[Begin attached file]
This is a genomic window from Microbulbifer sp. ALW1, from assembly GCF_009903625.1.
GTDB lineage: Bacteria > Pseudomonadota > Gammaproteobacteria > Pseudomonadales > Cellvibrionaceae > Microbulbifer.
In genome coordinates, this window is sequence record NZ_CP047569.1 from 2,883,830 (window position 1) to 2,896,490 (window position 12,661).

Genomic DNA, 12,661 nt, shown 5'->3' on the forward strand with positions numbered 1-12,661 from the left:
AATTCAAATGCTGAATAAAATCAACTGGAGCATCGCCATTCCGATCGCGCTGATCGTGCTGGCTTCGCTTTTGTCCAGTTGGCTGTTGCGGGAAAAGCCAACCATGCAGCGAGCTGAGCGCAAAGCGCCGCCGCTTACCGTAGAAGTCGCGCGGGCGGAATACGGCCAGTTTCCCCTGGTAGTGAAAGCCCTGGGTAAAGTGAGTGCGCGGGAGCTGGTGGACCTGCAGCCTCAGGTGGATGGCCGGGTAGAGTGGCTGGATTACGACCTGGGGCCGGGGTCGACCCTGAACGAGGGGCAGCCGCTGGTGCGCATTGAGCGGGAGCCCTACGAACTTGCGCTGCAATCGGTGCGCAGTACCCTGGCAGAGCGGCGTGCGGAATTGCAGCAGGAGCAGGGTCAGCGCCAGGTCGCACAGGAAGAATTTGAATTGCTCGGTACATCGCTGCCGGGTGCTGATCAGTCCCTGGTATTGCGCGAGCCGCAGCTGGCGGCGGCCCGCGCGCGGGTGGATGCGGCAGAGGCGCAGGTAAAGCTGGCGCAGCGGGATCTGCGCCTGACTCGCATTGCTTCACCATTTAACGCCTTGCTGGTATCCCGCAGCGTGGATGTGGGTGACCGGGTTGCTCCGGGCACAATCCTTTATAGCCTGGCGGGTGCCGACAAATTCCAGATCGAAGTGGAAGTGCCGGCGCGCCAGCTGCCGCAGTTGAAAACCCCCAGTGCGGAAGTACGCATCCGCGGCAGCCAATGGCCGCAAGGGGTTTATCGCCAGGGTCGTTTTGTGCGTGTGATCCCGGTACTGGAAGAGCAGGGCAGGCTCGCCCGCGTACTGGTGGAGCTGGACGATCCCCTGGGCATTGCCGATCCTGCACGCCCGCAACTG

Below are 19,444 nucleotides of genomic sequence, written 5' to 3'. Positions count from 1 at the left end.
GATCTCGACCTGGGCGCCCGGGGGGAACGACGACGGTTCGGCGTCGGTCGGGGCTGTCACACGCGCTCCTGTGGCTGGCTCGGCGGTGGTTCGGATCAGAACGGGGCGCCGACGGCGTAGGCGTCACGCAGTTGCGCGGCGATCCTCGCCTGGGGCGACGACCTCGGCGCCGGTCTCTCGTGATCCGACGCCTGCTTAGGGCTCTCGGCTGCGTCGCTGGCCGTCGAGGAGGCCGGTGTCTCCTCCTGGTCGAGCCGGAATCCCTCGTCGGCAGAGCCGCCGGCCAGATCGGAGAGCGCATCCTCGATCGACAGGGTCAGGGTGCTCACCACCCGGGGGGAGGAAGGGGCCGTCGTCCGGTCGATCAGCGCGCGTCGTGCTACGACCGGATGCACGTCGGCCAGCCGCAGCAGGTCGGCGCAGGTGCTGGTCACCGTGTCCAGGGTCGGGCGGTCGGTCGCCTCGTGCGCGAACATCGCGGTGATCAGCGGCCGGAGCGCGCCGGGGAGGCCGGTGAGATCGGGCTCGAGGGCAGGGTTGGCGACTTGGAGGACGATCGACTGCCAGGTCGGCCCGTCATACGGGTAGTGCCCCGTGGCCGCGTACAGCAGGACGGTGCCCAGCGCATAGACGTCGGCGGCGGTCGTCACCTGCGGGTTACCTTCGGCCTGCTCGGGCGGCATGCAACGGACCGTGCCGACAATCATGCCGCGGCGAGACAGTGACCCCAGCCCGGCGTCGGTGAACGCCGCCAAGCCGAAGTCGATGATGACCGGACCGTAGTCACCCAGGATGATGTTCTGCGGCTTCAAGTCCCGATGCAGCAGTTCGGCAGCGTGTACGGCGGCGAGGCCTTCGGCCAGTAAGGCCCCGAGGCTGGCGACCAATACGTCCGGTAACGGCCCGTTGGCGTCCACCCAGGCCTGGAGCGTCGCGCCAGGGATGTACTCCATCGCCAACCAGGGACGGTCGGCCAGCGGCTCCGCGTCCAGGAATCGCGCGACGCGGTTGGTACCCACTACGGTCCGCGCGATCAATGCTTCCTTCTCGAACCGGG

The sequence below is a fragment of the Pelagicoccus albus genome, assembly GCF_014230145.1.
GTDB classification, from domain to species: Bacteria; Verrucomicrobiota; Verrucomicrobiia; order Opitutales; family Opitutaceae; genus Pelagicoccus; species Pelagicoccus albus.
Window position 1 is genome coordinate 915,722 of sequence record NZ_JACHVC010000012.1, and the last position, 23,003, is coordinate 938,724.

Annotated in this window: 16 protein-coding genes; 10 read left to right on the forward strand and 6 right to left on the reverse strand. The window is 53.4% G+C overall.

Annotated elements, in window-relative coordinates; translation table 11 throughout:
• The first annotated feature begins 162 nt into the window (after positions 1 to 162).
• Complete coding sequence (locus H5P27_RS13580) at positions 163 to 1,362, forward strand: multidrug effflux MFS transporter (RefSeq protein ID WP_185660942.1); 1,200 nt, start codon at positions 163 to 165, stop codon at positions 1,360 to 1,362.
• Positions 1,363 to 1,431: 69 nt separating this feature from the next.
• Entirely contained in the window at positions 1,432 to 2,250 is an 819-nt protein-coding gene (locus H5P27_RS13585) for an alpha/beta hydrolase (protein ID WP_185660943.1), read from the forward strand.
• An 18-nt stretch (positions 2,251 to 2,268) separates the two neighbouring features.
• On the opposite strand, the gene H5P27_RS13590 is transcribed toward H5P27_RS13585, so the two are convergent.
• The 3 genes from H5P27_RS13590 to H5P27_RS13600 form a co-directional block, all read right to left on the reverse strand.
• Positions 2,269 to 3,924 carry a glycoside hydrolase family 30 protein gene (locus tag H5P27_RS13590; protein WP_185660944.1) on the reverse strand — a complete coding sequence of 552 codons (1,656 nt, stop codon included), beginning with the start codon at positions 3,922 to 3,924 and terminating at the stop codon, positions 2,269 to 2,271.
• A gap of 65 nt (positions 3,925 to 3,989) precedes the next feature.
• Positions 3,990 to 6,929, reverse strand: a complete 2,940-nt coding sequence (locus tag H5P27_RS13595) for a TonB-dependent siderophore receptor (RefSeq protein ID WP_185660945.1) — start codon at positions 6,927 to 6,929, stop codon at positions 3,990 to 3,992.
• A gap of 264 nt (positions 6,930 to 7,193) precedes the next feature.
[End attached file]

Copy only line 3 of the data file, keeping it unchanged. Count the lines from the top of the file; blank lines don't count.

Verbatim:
In genome coordinates, this window is sequence record NZ_CP047569.1 from 2,883,830 (window position 1) to 2,896,490 (window position 12,661).